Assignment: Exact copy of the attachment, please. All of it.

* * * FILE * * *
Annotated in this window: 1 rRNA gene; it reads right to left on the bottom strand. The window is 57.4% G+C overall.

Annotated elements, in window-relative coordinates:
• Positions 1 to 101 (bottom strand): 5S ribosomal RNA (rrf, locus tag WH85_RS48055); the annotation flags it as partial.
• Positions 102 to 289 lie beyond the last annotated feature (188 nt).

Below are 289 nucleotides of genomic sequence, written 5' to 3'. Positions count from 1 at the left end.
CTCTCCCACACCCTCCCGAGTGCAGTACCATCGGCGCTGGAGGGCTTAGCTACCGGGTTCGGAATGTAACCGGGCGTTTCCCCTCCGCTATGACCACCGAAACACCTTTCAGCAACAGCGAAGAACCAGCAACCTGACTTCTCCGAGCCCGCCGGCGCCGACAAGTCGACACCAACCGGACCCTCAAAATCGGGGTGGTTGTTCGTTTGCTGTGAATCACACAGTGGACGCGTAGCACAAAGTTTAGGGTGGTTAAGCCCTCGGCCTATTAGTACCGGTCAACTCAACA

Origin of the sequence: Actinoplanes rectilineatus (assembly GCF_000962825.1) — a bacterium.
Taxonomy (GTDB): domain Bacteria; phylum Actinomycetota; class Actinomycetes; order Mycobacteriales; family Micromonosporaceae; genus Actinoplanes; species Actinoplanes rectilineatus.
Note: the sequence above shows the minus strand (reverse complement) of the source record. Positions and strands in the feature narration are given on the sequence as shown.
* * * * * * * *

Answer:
Annotated in this window: 1 rRNA gene; it reads right to left on the bottom strand. The window is 57.4% G+C overall.

Annotated elements, in window-relative coordinates:
• Positions 1 to 101 (bottom strand): 5S ribosomal RNA (rrf, locus tag WH85_RS48055); the annotation flags it as partial.
• Positions 102 to 289 lie beyond the last annotated feature (188 nt).

Below are 289 nucleotides of genomic sequence, written 5' to 3'. Positions count from 1 at the left end.
CTCTCCCACACCCTCCCGAGTGCAGTACCATCGGCGCTGGAGGGCTTAGCTACCGGGTTCGGAATGTAACCGGGCGTTTCCCCTCCGCTATGACCACCGAAACACCTTTCAGCAACAGCGAAGAACCAGCAACCTGACTTCTCCGAGCCCGCCGGCGCCGACAAGTCGACACCAACCGGACCCTCAAAATCGGGGTGGTTGTTCGTTTGCTGTGAATCACACAGTGGACGCGTAGCACAAAGTTTAGGGTGGTTAAGCCCTCGGCCTATTAGTACCGGTCAACTCAACA

Origin of the sequence: Actinoplanes rectilineatus (assembly GCF_000962825.1) — a bacterium.
Taxonomy (GTDB): domain Bacteria; phylum Actinomycetota; class Actinomycetes; order Mycobacteriales; family Micromonosporaceae; genus Actinoplanes; species Actinoplanes rectilineatus.
Note: the sequence above shows the minus strand (reverse complement) of the source record. Positions and strands in the feature narration are given on the sequence as shown.